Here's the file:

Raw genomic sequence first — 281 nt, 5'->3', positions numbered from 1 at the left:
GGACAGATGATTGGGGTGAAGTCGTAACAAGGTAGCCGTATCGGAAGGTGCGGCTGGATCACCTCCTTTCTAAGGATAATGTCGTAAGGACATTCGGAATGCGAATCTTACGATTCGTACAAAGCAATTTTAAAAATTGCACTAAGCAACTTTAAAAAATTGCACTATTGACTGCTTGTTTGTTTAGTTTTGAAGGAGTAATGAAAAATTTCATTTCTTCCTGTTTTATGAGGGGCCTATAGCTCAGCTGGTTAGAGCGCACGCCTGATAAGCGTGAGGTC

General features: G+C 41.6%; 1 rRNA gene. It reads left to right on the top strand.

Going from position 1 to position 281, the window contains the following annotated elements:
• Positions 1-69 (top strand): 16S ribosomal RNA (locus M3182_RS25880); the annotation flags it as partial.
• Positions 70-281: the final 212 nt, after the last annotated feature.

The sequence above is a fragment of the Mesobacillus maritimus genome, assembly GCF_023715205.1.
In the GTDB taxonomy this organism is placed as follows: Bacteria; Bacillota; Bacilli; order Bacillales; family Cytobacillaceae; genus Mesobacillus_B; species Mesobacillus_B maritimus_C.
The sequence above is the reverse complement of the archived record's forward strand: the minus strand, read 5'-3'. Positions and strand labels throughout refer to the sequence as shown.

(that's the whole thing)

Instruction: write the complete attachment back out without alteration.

Raw genomic sequence first — 281 nt, 5'->3', positions numbered from 1 at the left:
GGACAGATGATTGGGGTGAAGTCGTAACAAGGTAGCCGTATCGGAAGGTGCGGCTGGATCACCTCCTTTCTAAGGATAATGTCGTAAGGACATTCGGAATGCGAATCTTACGATTCGTACAAAGCAATTTTAAAAATTGCACTAAGCAACTTTAAAAAATTGCACTATTGACTGCTTGTTTGTTTAGTTTTGAAGGAGTAATGAAAAATTTCATTTCTTCCTGTTTTATGAGGGGCCTATAGCTCAGCTGGTTAGAGCGCACGCCTGATAAGCGTGAGGTC

General features: G+C 41.6%; 1 rRNA gene. It reads left to right on the top strand.

Going from position 1 to position 281, the window contains the following annotated elements:
• Positions 1-69 (top strand): 16S ribosomal RNA (locus M3182_RS25880); the annotation flags it as partial.
• Positions 70-281: the final 212 nt, after the last annotated feature.

The sequence above is a fragment of the Mesobacillus maritimus genome, assembly GCF_023715205.1.
In the GTDB taxonomy this organism is placed as follows: Bacteria; Bacillota; Bacilli; order Bacillales; family Cytobacillaceae; genus Mesobacillus_B; species Mesobacillus_B maritimus_C.
The sequence above is the reverse complement of the archived record's forward strand: the minus strand, read 5'-3'. Positions and strand labels throughout refer to the sequence as shown.